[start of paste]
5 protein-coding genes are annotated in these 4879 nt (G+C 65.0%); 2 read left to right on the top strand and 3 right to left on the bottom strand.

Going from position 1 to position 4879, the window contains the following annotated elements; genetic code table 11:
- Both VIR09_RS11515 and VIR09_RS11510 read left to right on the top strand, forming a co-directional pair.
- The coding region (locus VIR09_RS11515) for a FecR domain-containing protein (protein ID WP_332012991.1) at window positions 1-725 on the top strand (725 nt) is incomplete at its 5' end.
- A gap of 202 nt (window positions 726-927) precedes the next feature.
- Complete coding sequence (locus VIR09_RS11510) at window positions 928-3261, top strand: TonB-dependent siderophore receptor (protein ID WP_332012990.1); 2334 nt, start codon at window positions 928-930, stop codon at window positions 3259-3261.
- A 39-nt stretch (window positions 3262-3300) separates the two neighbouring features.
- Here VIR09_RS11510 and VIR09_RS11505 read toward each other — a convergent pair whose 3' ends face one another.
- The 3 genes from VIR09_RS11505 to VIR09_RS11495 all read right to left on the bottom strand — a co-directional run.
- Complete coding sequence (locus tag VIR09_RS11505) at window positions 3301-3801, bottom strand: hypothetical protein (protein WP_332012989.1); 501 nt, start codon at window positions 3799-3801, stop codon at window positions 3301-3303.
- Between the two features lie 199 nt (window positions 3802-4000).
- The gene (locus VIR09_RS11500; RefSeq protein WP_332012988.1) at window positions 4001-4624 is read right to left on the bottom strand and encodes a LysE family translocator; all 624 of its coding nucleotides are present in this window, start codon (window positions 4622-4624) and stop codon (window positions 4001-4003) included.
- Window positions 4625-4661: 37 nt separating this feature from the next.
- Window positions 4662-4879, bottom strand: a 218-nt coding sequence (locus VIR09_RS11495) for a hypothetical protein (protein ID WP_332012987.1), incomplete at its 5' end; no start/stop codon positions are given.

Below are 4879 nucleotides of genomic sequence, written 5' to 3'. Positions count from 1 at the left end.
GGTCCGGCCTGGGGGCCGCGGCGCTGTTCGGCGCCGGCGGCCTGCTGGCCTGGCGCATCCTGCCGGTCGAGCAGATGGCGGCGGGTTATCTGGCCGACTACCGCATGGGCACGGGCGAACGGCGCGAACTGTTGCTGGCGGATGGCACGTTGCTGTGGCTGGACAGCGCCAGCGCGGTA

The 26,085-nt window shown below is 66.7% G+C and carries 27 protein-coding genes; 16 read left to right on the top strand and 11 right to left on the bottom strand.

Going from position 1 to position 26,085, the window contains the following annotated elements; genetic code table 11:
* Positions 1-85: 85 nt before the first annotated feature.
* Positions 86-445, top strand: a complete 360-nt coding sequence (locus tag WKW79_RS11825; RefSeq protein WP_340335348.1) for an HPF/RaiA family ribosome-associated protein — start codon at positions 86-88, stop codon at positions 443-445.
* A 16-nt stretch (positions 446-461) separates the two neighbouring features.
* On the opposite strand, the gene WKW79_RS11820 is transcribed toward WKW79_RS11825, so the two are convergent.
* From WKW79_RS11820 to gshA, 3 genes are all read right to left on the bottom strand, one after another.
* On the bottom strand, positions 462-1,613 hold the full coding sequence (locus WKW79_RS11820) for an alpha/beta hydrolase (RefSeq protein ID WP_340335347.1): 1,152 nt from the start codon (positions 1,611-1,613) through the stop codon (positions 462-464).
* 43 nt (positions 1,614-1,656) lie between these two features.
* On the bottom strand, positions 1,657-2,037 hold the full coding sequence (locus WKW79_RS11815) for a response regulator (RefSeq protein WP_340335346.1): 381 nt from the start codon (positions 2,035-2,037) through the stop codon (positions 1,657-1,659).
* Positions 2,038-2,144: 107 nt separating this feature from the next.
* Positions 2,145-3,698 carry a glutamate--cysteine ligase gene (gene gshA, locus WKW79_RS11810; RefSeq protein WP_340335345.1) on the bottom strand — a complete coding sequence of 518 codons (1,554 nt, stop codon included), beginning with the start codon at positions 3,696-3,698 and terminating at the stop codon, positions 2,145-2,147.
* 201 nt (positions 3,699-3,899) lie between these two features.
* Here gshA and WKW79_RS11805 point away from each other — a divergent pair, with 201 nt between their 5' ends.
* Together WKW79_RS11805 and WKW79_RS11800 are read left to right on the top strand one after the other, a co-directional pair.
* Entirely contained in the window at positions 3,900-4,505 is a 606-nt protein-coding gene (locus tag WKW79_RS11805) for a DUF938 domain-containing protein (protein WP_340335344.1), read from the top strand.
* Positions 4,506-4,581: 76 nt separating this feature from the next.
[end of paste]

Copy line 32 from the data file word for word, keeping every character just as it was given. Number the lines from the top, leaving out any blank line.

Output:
* Entirely contained in the window at positions 3,900-4,505 is a 606-nt protein-coding gene (locus tag WKW79_RS11805) for a DUF938 domain-containing protein (protein WP_340335344.1), read from the top strand.